For background, see the prologue for this series.
With phase I of WMATA’s Silver Line through Tysons Corner nearing completion, we now have a better sense of the visual impact of the elevated guideways on the cityscape of Tysons Corner. Elevated rail in Tysons, given the widths of the roads it runs over/along, makes perfect sense. However, there are other examples of urban rail viaducts with more visual appeal and urban design sense than the Silver Line guideways.
Tunnels, all else being equal, would be preferable. Given the costs of tunneling (even with the promise of large diameter TBMs, Spanish-level construction costs, and other tunneling practices that could get American subway costs under control) and the reality of costs and land values means that most potential Metro expansions outside of the core will need to consider elevated rail.
Like the roads in Tysons, many potential rights of way feature plenty of room for elevated rail – if it is done well. While elevated rail in Tysons makes sense, the execution of the guideways could’ve featured better design with less visual obstruction. Jarrett Walker discusses the pro/con of elevated rail here, noting that rapid transit requires full grade separation.
For comprehensive visual documentation of the Phase I construction, I recommend Sand Box John Cambron’s blog.
Through Tysons, the elevated guideway is aligned in the center of the Route 7 roadway and alongside the Route 123 roadway. The guideways use segmented pre-cast post-tensioned box girder spans, with one box girder for each track supported by a variety of piers. Large portions of the guideway use a single pier with a large hammerhead cap to support both tracks.
Using hammerhead pier caps increases the visual bulk of the elevated structure. A few columns integrate the pier into the guideway’s structure, providing a slimmer profile for the guideway:
Other aerial examples: This isn’t meant to be an exhaustive survey, but a look at a few illustrative examples of what aesthetic alternatives are available for elevated rail.
These examples are primarly from light rail and rapid transit systems relatively recently constructed; they do not represent the legacy elevated systems of Chicago, New York, and so on.
WMATA examples: Green Line, southern extension to Branch Ave. This extension of the Green line makes use of several segmented pre-cast concrete elevated structures, similar to the kind of guideway used through Tysons Corner. While the majority of the guideway crosses the green environment of Suitland Parkway, this concrete guideway has the advantage of carrying both tracks in a single structure, both minimizing the bulk of the guideway and the support piers.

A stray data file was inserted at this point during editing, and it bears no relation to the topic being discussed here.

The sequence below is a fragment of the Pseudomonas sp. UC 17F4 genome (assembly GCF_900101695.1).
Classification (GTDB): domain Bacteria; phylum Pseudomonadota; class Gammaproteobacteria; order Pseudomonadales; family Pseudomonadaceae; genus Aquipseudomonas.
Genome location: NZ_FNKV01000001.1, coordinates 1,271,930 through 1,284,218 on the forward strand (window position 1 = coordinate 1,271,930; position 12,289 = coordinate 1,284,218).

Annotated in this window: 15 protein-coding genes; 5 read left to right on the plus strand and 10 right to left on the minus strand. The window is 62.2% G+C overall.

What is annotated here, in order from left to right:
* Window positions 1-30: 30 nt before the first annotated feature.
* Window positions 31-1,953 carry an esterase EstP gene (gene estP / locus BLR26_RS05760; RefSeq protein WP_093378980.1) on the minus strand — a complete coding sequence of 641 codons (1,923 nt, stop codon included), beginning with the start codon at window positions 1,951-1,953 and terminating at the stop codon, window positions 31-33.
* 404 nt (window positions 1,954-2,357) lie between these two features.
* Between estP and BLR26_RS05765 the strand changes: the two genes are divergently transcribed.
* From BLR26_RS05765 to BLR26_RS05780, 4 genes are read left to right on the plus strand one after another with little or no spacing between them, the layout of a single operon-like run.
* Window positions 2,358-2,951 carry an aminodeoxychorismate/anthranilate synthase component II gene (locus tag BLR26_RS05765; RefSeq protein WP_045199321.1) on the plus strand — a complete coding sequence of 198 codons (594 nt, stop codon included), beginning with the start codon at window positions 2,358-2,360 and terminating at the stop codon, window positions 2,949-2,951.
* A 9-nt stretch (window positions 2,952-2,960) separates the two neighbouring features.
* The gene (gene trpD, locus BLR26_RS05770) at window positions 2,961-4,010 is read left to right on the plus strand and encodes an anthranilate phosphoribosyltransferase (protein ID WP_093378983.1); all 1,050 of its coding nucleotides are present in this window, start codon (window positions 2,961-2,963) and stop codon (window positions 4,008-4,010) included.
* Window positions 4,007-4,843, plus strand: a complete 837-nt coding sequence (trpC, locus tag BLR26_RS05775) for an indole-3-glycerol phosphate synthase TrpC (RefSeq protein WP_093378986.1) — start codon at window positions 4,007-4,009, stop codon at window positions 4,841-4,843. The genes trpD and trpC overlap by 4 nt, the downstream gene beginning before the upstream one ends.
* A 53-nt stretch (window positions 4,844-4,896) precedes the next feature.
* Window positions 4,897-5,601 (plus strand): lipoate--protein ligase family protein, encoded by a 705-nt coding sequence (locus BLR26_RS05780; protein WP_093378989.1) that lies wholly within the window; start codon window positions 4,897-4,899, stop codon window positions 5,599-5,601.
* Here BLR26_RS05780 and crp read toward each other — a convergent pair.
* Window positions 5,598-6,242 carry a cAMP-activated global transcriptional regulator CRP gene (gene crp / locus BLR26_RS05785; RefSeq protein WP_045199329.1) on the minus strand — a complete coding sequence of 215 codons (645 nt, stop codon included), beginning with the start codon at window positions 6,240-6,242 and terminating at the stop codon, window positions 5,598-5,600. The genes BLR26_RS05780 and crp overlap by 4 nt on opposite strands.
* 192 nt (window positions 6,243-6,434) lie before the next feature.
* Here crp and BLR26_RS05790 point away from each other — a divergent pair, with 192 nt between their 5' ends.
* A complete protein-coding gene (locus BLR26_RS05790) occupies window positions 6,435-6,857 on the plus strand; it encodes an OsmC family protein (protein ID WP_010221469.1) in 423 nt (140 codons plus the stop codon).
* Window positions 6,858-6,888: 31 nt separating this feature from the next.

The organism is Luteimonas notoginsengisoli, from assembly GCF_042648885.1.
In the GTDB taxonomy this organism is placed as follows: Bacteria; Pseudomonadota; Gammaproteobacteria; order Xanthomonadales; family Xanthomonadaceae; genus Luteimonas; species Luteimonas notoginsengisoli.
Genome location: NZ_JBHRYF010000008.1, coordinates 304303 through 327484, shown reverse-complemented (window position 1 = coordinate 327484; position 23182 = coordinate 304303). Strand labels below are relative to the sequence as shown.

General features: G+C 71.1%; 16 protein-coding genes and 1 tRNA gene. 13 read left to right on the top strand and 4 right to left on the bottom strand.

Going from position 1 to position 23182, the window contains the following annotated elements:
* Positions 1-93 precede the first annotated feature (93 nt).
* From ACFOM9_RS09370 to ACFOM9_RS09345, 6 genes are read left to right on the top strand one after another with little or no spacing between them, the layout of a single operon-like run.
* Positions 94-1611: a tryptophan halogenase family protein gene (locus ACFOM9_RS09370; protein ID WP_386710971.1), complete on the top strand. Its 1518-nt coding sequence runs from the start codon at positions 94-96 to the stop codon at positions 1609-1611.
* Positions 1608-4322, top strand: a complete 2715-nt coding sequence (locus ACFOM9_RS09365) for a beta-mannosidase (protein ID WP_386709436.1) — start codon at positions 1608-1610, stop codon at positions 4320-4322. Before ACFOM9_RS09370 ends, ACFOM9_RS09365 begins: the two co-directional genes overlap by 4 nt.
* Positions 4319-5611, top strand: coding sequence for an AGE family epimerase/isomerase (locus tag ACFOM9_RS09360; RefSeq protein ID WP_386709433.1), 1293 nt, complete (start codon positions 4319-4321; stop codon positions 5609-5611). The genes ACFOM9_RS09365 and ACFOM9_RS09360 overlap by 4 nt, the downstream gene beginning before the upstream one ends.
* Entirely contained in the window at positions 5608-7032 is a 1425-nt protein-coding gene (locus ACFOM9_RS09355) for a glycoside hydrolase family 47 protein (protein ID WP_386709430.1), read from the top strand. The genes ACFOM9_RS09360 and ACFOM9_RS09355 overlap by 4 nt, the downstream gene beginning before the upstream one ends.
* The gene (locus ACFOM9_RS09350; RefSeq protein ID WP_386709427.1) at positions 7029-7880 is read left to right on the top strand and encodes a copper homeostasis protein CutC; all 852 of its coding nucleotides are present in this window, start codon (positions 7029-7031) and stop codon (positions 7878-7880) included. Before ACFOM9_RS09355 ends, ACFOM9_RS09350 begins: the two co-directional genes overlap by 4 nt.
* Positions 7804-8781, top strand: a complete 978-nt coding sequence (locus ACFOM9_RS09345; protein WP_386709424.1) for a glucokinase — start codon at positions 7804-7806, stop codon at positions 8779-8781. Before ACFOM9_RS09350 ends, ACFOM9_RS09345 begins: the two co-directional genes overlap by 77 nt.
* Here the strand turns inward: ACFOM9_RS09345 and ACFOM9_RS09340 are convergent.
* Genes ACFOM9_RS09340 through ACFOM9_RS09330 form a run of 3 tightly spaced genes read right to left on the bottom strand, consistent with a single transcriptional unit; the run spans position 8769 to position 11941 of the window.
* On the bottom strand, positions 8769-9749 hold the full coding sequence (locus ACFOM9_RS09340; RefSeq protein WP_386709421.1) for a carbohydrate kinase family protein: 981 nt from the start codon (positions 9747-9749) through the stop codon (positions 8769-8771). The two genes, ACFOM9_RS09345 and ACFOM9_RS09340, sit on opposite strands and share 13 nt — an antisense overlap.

Near the Branch Avenue station, as the tracks separate for the station’s island platform, each track with its own structure. North of the Branch Ave station, the two guideways are able to share a common pier without a large hammerhead cap.
South of the Branch Ave station, each of the guideways feature their own piers.
Seattle Link light rail: Sound Transit’s Link light rail could be called a pre-metro, thanks to extensive grade separation combined with the repurposing of Seattle’s downtown bus tunnel. It features a large amount of elevated rail (with the requisite views along the way) also making use of pre-cast concrete segmental bridges used in Tysons.
Support piers feature more detailing than in other examples, with the shape of the pier caps matching the profile of the pre-cast box girder segments. Longer spans introduce subtle arches to the guideway, adding a bit of elegance to the concrete structures. The guideway also makes use of metal railings rather than soundwalls next to the track, reducing the visual bulk of the structure.
On lower traffic roads, Seattle’s light rail includes several examples of dropping a pier in the middle of a roadway, rather than using a bigger straddle bent.
Bay Area: BART’s elevated guideways don’t appear to use the same construction methods as WMATA, but have the same concrete aesthetic. In this case, the guideway runs adjacent to a residential street, while the area under the guideway is used for greenspace and a biking/walking trail.
San Jose: VTA light rail features several grade separations. VTA isn’t exactly the kind of agency you’d want to emulate (good discussion here from Cap’n Transit). However, the basic geometry of their elevated track segments shows what kind of visual impact you can have with center-running elevated rail along wide roads. In this example, center-running light rail turns into an elevated alignment down the center of a wide arterial street:
Since VTA uses proof of payment, faregates aren’t necessary and allows for a minimal ‘mezzanine’ area for fare control. Contrast that to the visual bulk of the rather large mezzanines in the Tysons Corner WMATA stations.
Any other examples to consider?
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